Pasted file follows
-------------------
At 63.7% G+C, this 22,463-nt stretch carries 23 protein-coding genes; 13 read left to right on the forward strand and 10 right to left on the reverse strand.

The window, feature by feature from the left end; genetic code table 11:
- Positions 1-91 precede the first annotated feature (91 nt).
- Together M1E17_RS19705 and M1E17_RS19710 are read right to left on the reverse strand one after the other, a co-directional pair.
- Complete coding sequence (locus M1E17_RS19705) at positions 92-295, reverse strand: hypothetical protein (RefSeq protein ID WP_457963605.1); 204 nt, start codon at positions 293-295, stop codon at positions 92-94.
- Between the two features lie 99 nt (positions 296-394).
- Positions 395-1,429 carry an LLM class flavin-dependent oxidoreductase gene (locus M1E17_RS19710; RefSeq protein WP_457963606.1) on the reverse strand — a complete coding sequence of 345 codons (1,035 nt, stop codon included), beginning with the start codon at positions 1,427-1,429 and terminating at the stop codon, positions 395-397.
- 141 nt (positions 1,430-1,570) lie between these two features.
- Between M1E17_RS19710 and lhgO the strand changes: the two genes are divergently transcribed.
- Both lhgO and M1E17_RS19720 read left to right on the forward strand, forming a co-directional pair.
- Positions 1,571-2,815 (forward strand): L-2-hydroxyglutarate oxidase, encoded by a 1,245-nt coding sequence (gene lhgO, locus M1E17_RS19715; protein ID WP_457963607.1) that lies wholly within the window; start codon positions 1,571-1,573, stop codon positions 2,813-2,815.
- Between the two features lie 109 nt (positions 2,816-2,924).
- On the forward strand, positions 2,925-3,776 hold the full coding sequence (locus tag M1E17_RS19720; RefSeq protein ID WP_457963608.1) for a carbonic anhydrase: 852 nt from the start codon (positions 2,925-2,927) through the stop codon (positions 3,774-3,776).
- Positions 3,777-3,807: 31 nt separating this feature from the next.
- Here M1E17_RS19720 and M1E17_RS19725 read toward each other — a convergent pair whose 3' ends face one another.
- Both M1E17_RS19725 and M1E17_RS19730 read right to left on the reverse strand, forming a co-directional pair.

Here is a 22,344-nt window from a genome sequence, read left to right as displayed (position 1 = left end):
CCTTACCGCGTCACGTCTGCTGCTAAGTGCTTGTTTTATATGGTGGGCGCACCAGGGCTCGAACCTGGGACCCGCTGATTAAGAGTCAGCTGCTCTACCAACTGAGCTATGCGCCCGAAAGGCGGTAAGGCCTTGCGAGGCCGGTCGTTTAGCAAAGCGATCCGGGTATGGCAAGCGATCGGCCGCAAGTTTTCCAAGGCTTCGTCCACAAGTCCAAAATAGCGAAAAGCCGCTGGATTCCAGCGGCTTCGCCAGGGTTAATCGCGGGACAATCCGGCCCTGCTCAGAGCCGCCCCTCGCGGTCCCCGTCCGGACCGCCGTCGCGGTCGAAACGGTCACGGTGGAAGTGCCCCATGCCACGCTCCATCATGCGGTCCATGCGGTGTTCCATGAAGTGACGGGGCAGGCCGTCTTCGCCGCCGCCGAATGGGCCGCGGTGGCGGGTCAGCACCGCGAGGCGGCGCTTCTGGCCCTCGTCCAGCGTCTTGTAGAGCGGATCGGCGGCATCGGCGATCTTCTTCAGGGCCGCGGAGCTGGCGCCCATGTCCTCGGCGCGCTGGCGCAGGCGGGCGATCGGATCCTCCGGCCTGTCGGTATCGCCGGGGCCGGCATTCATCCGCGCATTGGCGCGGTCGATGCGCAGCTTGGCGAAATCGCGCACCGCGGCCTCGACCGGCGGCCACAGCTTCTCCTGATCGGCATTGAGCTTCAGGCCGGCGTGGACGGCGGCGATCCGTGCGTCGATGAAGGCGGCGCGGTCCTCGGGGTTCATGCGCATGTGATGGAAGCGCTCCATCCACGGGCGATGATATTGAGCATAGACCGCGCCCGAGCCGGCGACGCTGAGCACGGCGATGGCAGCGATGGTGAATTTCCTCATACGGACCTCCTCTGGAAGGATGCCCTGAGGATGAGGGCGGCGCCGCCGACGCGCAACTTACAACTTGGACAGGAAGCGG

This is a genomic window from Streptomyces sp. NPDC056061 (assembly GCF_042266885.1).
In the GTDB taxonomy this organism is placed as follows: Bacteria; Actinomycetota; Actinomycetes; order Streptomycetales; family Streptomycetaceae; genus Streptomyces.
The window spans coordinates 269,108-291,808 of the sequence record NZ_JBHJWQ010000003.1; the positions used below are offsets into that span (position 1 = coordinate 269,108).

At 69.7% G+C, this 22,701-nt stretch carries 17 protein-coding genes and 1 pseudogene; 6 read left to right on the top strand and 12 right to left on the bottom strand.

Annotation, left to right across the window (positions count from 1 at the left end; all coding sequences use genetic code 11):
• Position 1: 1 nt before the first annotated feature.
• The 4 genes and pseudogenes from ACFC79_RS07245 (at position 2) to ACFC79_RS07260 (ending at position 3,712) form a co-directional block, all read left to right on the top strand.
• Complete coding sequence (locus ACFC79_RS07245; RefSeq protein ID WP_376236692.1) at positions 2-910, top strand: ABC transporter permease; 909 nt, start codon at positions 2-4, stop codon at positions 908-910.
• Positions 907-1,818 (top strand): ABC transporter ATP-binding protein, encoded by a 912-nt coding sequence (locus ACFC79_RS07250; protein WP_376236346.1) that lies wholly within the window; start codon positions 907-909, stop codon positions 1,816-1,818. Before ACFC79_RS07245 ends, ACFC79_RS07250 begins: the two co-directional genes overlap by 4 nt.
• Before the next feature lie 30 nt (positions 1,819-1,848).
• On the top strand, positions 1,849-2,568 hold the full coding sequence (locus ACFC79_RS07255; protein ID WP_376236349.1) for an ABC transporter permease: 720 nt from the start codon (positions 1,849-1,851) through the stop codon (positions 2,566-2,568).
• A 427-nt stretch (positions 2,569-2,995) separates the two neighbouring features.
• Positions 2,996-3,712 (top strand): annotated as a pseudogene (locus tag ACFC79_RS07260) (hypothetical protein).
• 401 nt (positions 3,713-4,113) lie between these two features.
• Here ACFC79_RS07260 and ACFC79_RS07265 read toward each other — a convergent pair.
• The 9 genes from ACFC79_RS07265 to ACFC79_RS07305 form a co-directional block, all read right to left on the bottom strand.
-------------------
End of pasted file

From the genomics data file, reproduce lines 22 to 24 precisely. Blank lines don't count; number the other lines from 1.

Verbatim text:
At 69.7% G+C, this 22,701-nt stretch carries 17 protein-coding genes and 1 pseudogene; 6 read left to right on the top strand and 12 right to left on the bottom strand.

Annotation, left to right across the window (positions count from 1 at the left end; all coding sequences use genetic code 11):
• Position 1: 1 nt before the first annotated feature.